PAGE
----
Spain’s former prime minister Mariano Rajoy, in power when Catalonia’s executive tried to secede, will testify today in the trial of Catalan independence leaders in a highly sensitive hearing just two months before elections.
Rajoy governed Spain from 2011 until he was ousted in June last year by a no-confidence vote over a corruption trial that hit his conservative People’s Party (PP) and he was replaced by socialist rival Pedro Sánchez.
‘His appearance is very important because he headed’ the country before, during and after Catalonia’s regional government attempted to break from Spain in October 2017, said Paloma Roman, politics professor at Madrid’s Complutense University.
‘As a witness, he has to tell the truth.’
It ‘won’t leave anyone indifferent,’ she said as political debate becomes increasingly virulent ahead of snap general elections in April and European, municipal and regional polls in May.
The 63-year-old is due to appear in court at 4pm local time.
He was called to the stand by far-right party Vox, which is taking part in the trial as the ‘popular prosecution’, a set-up specific to Spain that allows any citizen or organisation to be an accuser in court alongside public prosecutors.
He will be questioned first by Vox representatives and defence lawyers.
‘Didn’t do politics’
Critics accuse Rajoy of having fuelled pro-independence passions, with support for separatism in the northeastern region leaping from 10% of votes in 2010 to 47.5% in 2017 – much of it under his mandate.
Even before he came to power, Rajoy had campaigned as opposition leader against a new, agreed status for the region that gave it extra powers and defined it as a ‘nation’ within the Spanish state.
The Constitutional Court eventually overruled that nationhood claim, fuelling pro-independence passions.
Rajoy’s appearance ‘may be a key and dramatic moment of the trial,’ said Joan Botella, politics professor at the Autonomous University of Barcelona.
He ‘will try to reject any responsibility’ but ‘will have to respond to the question: why did he never sit down to talk’ to the separatists?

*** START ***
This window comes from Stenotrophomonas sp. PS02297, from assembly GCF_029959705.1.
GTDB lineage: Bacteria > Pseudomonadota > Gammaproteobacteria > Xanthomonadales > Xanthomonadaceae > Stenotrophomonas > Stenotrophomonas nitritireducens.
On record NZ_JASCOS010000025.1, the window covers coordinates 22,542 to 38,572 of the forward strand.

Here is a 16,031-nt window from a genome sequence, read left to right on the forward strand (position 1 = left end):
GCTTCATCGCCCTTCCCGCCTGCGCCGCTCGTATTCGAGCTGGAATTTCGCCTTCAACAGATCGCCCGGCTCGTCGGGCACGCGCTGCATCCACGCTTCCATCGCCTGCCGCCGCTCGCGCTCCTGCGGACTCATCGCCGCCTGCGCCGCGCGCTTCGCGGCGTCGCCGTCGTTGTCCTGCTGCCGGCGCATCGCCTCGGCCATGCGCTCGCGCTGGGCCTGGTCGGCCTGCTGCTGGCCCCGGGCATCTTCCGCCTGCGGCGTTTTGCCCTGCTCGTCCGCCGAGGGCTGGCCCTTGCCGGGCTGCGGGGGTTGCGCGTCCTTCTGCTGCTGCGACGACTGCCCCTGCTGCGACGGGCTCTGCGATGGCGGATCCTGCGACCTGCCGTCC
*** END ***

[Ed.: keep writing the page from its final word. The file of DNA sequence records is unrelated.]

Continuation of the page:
‘Rajoy didn’t do politics, he resorted to the law,’ said Fernando Vallespin, politics professor at the Autonomous University of Madrid.
He said Rajoy was ‘always turning to the Constitutional Court to put a brake on the separatists’ initiatives.’
‘The left criticises him for not having tried to resolve the problem politically’ and ‘the right for not having acted sooner’ against the separatist movement, Vallespin said.
No longer in politics
Prosecutors are seeking seven to 25 years jail for the 12 Catalan independence leaders and activists.
They are being tried for pushing an independence referendum in October 2017 in defiance of a court ban, and for a subsequent short-lived declaration of independence on 27 October.
That prompted Rajoy’s government to sack the Catalan executive, dissolve the regional parliament, impose direct rule on the semi-autonomous region and call snap local elections.
Several days later, Catalonia’s then leader Carles Puigdemont left Spain for Belgium along with several other colleagues. Other independence leaders were put in pre-trial custody.
That prompted Rajoy’s deputy Soraya Saenz de Santamaria, who is also due to testify today, to say her party had ‘beheaded’ the independence movement.
But in the regional elections in December 2017, independence parties once again won a majority in parliament.
Months later in June, Rajoy left politics ‘for good’ after being ousted.
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